Nuclear: Mickey Mouse energy solutionToday's big stories from the nuclear industry:

Russia may help build a nuclear power plant in Syria
‘DAMASCUS (Reuters) - Russia may help build a nuclear power plant in Syria, Russia's energy minister said on Tuesday, a step that could upset the West due to unresolved allegations Damascus tried to construct a potential nuclear weapons facility in secret. In 2007, Israel bombed to rubble what Washington said was a nascent, plutonium-producing nuclear reactor in Syria's desert and a U.N. nuclear watchdog probe to determine what the target was has stalled due to Syrian non-cooperation, diplomats say. On the first state visit to Syria by a Kremlin chief since the Bolshevik Revolution, Russian President Dmitry Medvedev played up prospects for nuclear power cooperation and said Washington should work harder for peace in the Middle East. "Cooperation on atomic energy could get a second wind," Medvedev said at a news conference with Syrian President Bashar al-Assad after their talks. Assad said he and Medvedev "talked about oil and gas cooperation, as well as constructing conventional or nuclear powered electricity stations." Asked whether Russia would build an atomic power plant in Syria, Russian Energy Minister Sergei Shmatko told Reuters: "We are studying this question."’

Political slip-ups risk stalling Europe’s nuclear revival
‘A series of significant political developments in Germany, Italy and Britain in the past week have thrown a serious spanner in the works of Europe’s attempts to revive its nuclear industry. On Sunday, Chancellor Angela Merkel’s ruling coalition was defeated in a crucial regional poll in Germany’s most populous state of North Rhine-Westphalia. This robs the chancellor of a majority in the country’s upper chamber and in so doing her ability to extend the lifespan of Germany’s 17 nuclear reactors. Exactly a week ago, Claudio Scajola, the Italian industry minister, was forced to resign over corruption charges he denies. He has been accused of paying for a luxury apartment overlooking Rome’s Colosseum six years ago with money illegally provided by a property developer arrested in February. As industry minister he had been spearheading the Berlusconi government’s ambitious plans to re-launch Italy’s nuclear sector. Now Britain, with its hung parliament, risks facing a protracted period of political turmoil that could in turn undermine its nuclear ambitions. The French are worried. The state-controlled EDF utility has invested a bundle in the UK power sector - as much as 50bn euros ($64bn) - to capitalise on Britain’s nuclear revival. So has Areva, the state-owned nuclear group, that has looked upon the UK as a prime market for its new-generation EPR nuclear reactors.’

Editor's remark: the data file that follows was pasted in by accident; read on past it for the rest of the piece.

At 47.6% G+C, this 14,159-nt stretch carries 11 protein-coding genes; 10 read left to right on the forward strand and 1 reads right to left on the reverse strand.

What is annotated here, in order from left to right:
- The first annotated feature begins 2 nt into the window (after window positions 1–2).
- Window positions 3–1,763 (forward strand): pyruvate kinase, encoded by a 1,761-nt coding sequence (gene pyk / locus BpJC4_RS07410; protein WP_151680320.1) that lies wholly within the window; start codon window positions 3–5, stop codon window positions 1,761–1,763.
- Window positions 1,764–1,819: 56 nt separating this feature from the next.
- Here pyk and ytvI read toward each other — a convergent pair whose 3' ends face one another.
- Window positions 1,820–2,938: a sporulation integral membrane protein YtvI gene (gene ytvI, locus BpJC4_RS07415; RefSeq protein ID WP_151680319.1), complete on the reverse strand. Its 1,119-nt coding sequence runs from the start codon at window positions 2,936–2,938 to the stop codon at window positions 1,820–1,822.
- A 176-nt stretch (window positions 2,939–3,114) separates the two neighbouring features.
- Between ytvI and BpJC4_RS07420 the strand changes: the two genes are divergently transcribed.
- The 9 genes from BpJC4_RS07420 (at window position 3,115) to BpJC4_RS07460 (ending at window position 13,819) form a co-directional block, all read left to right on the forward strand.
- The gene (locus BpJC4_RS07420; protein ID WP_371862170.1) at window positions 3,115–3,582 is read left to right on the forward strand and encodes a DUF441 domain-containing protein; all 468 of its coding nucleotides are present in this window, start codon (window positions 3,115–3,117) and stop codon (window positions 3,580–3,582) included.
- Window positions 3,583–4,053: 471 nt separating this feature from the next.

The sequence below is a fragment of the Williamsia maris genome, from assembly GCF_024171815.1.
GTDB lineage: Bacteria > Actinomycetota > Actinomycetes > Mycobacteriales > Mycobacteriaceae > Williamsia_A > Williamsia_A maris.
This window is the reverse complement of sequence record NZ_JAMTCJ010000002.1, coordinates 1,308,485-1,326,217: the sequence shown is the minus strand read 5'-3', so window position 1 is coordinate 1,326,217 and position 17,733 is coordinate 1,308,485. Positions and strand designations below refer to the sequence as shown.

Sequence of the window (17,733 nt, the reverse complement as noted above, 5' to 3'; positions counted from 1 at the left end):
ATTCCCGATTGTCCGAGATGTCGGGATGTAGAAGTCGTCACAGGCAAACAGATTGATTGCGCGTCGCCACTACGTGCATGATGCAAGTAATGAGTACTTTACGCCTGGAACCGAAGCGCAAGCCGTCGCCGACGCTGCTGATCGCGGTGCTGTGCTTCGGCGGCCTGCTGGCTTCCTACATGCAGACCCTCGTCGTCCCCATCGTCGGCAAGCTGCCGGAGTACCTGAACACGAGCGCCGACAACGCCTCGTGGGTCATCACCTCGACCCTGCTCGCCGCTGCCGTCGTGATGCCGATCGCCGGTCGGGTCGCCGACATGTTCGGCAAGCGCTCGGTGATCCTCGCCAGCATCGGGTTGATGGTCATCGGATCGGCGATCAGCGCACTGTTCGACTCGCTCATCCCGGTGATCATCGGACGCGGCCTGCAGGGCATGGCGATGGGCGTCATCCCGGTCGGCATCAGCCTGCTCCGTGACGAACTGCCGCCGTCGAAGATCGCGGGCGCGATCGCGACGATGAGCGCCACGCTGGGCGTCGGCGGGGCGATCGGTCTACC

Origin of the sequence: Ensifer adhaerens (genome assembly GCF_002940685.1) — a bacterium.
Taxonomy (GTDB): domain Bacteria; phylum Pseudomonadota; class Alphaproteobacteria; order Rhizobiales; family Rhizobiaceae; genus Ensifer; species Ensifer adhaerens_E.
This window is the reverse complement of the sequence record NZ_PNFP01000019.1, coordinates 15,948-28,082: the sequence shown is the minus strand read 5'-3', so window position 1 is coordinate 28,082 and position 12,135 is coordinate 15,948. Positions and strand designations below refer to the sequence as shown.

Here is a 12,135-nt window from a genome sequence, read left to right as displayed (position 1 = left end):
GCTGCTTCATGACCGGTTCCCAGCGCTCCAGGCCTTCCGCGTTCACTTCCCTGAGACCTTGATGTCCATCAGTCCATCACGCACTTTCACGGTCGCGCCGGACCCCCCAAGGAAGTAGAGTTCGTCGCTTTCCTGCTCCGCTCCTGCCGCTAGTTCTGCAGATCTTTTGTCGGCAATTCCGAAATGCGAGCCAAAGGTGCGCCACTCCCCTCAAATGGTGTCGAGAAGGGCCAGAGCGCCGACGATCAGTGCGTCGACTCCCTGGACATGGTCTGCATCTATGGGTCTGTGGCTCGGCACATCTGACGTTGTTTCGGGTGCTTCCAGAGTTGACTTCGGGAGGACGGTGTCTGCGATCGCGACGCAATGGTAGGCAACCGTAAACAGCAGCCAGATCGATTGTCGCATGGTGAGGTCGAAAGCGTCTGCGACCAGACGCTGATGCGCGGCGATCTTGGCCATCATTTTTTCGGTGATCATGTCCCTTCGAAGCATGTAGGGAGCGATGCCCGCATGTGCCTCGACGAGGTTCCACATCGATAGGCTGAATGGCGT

North Korea boasts success in nuclear fusion
‘SEOUL - North Korea announced Wednesday it has successfully carried out a nuclear fusion reaction in what it called a breakthrough towards developing new energy sources. The report in Rodong Sinmun, newspaper of the ruling communist party, made no mention of using the claimed new technology for the North's atomic weapons programme. Nuclear fusion reactions can be employed to make hydrogen bombs. "The successful nuclear fusion marks a great event that demonstrated the rapidly developing cutting-edge science and technology of the DPRK (North Korea)," the paper said. It said scientists worldwide were studying nuclear fusion as a way of obtaining "safe and environment-friendly new energy" but the North's experts had worked hard to develop the technology their own way. As part of the process, "Korean style thermonuclear reaction devices were designed and manufactured, basic researches into nuclear fusion reaction completed and strong scientific and technological forces built to perfect the thermonuclear technology by their own efforts".’

Nuclear waste in Australia a terror risk: Expert
‘Radioactive wastes being transported to a proposed waste dump in Australia's Northern Territory could be targeted by terrorists for making "dirty" bomb, a nuclear expert has warned. John Large, a Britain-based nuclear risk expert, said that waste that will be taken to disused Muckaty cattle station is suitable for a "dirty" radioactive bomb. Experts acknowledge a home-made radioactive bomb is the most likely nuclear terrorist threat. Transportation of waste was prone to accident, open to malicious acts and required extra handling for transportation and packaging, Large told The Age. Large's comments came after a Labor-led Senate committee last Friday upheld the move by federal Resources and Energy Minister, Martin Ferguson, to locate Australia's first national radioactive waste dump at Muckaty, 120 km north of Tennant Creek. The Northern Territory government and many Aboriginal traditional owners have objected to the plan, the latter challenging the right of one clan to offer a 1.5-square-km site in return for at least $11 million and access to services.’